The answers to these questions will help your prospective advisor understand your needs and price their services appropriately.
- Does it matter whether the advisor has experience with plans of similar type and size? For example, 403(b) plans usually prefer an advisor who has experience working with similar plans because of the plans' unique features.
- Which of the committee's key issues do you primarily want your advisor to address? For example, employee engagement may be a key concern if the participation rate is low. Perhaps you want to ease your administrative burden, or are contemplating plan design changes to incorporate behavioral finance best practices. Top advisors should not only be extremely competent in selecting and monitoring investments, but also able to assist with all aspects of the plan, including recordkeeper/fee management, administration/compliance and employee communication & education.
- What is your budget? Will the fees be paid by the plan or out of your operating budget? Price may not be as significant for a large plan with a healthy expense reimbursement account for paying advisor fees. But if the fees are a newly budgeted expense to the organization, with an explicit amount allocated for these services, you should convey so in the RFP. Prospective advisors will accordingly be able to craft a fee and service proposal aligned with your budget.
3. Include the Right Advisors in the Process
I recommend sending the RFP to a minimum of three and a maximum of ten advisors. Here are some of the best sources for compiling your list of RFP recipients:
- Peer organizations are particularly important if experience with plans in the same industry is a key selection criterion.
- Top recordkeepers have vast experience and knowledge in working with advisors and clients who utilize advisors. Out of a plethora of retirement plan advisors in the market, your recordkeeper's relationship manager can suggest firms you may want to include in your search process.
- Your retirement plan counsel and/or auditor
- Industry publications/resources are useful. PLANSPONSOR and its sister publication, PLANADVISER, publish lists of top retirement plan advisors and provide other resources for learning about the top advisors.
- On-line research can aid you in your screening process. Retirement plan advisors all have websites containing important information and thought leadership.
4. Avoid Common Pitfalls
You can maximize time and effort in the advisor search process by avoiding certain missteps. Here are steps you can take to avert some of the most common pitfalls I see on a consistent basis from plan sponsors:
- Make sure to provide appropriate background information to RFP respondents. To best customize their service offering and assign the appropriate resources, advisors must understand both the scope of services requested, and where you are in your fiduciary journey. This includes information that cannot be gleaned from a publicly available Form 5500 filing. For example, is there already a retirement plan committee in place? Has an investment policy statement been developed? Have there been any recent plan design changes or are you contemplating any changes? Do you have compliance issues?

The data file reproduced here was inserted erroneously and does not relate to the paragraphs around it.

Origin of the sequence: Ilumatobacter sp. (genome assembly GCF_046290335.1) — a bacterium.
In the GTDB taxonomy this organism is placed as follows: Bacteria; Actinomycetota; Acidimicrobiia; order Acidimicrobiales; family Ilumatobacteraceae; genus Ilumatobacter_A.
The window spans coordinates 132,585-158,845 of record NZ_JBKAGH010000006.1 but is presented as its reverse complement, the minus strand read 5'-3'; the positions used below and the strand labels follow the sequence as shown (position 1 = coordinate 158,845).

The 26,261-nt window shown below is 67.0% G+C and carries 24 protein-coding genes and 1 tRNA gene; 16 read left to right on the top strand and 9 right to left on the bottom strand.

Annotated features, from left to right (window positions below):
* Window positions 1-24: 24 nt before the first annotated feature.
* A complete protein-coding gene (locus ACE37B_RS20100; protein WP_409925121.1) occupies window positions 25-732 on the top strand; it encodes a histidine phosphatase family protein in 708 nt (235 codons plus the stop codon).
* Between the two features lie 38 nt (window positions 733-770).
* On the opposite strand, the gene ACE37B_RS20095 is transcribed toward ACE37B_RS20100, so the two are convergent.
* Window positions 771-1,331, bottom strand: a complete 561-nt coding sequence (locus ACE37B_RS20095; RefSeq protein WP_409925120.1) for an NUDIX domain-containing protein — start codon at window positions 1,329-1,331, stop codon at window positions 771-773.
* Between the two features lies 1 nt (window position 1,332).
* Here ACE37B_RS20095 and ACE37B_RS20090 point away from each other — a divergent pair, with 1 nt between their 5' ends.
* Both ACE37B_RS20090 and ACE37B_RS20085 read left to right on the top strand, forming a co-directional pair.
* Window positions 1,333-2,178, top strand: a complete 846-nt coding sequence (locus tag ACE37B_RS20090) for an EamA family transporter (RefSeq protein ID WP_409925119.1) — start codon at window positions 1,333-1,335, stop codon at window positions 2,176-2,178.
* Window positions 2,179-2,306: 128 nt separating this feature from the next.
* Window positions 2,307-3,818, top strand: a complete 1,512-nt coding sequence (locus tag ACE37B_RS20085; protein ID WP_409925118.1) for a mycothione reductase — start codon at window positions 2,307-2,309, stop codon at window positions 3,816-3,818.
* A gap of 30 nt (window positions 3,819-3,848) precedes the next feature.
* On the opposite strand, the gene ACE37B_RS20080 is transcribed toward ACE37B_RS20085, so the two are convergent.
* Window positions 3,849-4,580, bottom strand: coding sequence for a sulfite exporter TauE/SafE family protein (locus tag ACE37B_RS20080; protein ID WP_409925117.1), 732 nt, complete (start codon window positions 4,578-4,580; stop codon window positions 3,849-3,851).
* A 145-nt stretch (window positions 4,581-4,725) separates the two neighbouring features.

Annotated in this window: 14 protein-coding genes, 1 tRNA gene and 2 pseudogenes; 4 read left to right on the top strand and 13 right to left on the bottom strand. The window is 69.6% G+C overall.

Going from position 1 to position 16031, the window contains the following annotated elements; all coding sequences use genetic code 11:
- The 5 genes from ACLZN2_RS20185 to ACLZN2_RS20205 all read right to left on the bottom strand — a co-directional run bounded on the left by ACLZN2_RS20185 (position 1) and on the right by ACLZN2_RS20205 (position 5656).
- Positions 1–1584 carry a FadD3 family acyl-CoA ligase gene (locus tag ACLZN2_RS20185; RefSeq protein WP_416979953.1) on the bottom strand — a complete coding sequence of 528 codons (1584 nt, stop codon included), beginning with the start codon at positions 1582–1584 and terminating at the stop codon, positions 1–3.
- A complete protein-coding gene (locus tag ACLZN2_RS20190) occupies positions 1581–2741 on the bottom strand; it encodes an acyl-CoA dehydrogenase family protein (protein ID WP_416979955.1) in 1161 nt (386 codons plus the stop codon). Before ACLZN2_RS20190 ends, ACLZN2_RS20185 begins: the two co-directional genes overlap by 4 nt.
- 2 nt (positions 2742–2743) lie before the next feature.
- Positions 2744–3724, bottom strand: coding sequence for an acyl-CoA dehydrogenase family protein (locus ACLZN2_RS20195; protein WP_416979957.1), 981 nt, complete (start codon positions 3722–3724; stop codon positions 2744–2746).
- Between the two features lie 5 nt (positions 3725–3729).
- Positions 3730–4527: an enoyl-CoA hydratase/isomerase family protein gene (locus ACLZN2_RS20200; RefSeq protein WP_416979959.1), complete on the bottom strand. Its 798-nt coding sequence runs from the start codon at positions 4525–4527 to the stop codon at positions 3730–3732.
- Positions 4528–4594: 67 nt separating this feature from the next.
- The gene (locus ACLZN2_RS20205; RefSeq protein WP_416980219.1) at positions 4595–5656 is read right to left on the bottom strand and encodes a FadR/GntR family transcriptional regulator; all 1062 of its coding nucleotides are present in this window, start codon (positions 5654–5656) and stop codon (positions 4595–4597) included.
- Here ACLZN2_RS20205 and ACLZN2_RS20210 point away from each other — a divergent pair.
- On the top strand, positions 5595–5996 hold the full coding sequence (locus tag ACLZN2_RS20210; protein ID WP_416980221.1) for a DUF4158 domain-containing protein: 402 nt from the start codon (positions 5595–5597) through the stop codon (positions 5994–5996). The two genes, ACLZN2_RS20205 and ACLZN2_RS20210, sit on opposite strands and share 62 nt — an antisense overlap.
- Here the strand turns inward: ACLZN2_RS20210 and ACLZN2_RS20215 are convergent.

- Make the most of finalist presentations, ideally conducted with two or three advisory firms. This exercise allows your committee to "kick the tires" and hold an interactive discussion with a prospective service provider. If you have done the appropriate due diligence, it is very likely the chosen finalists all have the capability and experience to successfully service your plan. At this juncture, the meeting between the committee and the prospective advisor becomes a chemistry test. Can the committee see themselves working closely with the advisor's team? Does the advisor's personality and philosophy jibe with your organization? Do they understand what you want to accomplish? Do they have a plan to help you meet your goals and objectives?
Following best practices in selecting an advisor is not only prudent from a fiduciary perspective, but should help you choose an advisor with the right experience and expertise to meet your particular goals.
Note: This feature is to provide general information only, does not constitute legal advice, and cannot be used or substituted for legal or tax advice.
Investment products available through Cammack LaRhette Brokerage, Inc.
Investment advisory services available through Cammack LaRhette Advisors, LLC.
Both located at 100 William Street, Suite 215, Wellesley, MA 02481 | p 781-237-2291